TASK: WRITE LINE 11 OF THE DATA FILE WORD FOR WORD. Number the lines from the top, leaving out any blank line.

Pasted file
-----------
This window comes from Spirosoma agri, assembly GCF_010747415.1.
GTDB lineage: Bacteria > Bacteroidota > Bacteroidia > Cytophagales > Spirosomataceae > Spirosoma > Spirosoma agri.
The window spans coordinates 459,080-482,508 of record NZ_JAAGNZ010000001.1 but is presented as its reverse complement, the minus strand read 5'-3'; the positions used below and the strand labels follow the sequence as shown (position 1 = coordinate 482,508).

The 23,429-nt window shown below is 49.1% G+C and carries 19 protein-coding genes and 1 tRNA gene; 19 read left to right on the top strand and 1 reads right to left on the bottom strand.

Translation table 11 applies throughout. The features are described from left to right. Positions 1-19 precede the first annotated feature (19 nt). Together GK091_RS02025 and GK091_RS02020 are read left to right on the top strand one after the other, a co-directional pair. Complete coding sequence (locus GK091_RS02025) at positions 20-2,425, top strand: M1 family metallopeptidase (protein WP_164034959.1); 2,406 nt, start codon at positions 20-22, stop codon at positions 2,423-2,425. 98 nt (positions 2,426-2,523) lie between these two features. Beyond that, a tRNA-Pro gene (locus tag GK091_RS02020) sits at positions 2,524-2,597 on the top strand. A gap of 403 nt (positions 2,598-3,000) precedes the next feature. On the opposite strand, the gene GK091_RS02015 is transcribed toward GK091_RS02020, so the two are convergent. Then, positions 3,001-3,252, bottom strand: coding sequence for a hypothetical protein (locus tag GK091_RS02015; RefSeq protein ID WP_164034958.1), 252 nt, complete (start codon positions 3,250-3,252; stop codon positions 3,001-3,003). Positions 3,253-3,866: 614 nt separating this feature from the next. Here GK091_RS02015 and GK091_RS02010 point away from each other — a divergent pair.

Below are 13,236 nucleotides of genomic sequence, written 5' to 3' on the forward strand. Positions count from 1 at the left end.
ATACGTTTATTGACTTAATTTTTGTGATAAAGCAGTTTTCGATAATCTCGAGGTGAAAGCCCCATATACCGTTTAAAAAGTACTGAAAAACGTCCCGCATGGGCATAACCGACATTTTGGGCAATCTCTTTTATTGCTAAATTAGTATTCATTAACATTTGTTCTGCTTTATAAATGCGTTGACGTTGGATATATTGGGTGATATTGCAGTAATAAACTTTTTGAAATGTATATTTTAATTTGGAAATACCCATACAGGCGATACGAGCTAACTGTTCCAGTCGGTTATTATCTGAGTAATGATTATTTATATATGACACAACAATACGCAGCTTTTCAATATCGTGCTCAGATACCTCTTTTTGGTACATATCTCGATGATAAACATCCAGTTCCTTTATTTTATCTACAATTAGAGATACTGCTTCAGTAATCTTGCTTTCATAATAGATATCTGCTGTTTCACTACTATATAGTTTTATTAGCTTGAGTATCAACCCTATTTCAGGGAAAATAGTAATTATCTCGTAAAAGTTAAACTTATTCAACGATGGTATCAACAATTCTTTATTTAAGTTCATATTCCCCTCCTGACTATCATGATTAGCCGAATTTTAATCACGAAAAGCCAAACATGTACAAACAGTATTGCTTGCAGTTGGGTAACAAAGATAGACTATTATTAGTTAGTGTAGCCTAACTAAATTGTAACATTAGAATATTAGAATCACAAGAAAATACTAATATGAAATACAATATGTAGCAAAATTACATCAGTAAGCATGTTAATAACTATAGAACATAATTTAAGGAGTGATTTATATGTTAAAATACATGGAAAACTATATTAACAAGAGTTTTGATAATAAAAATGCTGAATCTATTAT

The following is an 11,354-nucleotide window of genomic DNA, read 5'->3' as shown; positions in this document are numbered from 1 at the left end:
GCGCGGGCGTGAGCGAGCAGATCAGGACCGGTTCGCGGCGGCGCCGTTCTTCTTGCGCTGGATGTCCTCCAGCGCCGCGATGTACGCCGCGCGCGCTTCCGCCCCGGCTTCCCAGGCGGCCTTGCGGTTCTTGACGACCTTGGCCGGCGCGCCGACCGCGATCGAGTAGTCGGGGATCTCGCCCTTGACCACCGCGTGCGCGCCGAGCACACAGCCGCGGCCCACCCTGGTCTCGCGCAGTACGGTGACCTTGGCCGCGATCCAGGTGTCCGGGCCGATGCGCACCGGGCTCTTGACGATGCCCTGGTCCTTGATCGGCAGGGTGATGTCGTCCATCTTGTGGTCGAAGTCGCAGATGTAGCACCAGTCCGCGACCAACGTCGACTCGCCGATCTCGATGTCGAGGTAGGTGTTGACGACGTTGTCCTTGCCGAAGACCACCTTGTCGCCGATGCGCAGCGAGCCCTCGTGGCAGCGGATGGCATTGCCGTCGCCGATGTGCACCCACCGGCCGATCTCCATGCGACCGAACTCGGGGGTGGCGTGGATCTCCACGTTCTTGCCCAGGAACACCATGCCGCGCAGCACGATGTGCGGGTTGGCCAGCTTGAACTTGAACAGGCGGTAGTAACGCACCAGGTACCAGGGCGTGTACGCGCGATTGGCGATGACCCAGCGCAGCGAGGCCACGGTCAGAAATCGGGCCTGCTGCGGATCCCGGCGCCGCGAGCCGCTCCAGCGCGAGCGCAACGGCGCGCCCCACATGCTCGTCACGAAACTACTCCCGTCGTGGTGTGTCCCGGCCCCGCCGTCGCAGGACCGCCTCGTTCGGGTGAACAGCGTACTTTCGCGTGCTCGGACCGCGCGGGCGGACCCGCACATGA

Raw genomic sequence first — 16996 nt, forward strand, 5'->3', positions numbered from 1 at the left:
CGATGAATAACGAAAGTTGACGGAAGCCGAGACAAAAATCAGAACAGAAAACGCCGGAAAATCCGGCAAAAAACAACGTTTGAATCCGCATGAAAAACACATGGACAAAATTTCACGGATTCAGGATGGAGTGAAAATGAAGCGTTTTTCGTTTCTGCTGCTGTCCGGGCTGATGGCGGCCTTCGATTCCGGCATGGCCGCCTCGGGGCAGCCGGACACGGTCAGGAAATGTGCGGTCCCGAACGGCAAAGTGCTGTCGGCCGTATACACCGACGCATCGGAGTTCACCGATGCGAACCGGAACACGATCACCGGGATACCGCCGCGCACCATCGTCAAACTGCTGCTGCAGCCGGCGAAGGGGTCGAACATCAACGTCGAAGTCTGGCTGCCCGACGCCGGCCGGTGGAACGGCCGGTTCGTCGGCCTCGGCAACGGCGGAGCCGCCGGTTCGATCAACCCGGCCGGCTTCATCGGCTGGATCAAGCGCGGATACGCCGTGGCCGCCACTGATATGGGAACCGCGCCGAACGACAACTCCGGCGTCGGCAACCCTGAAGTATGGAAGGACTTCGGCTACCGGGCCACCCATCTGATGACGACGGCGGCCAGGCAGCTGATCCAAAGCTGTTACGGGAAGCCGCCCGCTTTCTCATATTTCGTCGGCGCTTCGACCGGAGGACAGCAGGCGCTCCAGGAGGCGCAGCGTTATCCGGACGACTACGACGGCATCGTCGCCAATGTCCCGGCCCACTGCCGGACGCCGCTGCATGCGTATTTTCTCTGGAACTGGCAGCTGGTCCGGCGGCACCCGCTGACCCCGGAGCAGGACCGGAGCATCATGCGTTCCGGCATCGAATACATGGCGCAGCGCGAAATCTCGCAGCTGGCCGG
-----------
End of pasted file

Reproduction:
CGATGAATAACGAAAGTTGACGGAAGCCGAGACAAAAATCAGAACAGAAAACGCCGGAAAATCCGGCAAAAAACAACGTTTGAATCCGCATGAAAAACACATGGACAAAATTTCACGGATTCAGGATGGAGTGAAAATGAAGCGTTTTTCGTTTCTGCTGCTGTCCGGGCTGATGGCGGCCTTCGATTCCGGCATGGCCGCCTCGGGGCAGCCGGACACGGTCAGGAAATGTGCGGTCCCGAACGGCAAAGTGCTGTCGGCCGTATACACCGACGCATCGGAGTTCACCGATGCGAACCGGAACACGATCACCGGGATACCGCCGCGCACCATCGTCAAACTGCTGCTGCAGCCGGCGAAGGGGTCGAACATCAACGTCGAAGTCTGGCTGCCCGACGCCGGCCGGTGGAACGGCCGGTTCGTCGGCCTCGGCAACGGCGGAGCCGCCGGTTCGATCAACCCGGCCGGCTTCATCGGCTGGATCAAGCGCGGATACGCCGTGGCCGCCACTGATATGGGAACCGCGCCGAACGACAACTCCGGCGTCGGCAACCCTGAAGTATGGAAGGACTTCGGCTACCGGGCCACCCATCTGATGACGACGGCGGCCAGGCAGCTGATCCAAAGCTGTTACGGGAAGCCGCCCGCTTTCTCATATTTCGTCGGCGCTTCGACCGGAGGACAGCAGGCGCTCCAGGAGGCGCAGCGTTATCCGGACGACTACGACGGCATCGTCGCCAATGTCCCGGCCCACTGCCGGACGCCGCTGCATGCGTATTTTCTCTGGAACTGGCAGCTGGTCCGGCGGCACCCGCTGACCCCGGAGCAGGACCGGAGCATCATGCGTTCCGGCATCGAATACATGGCGCAGCGCGAAATCTCGCAGCTGGCCGG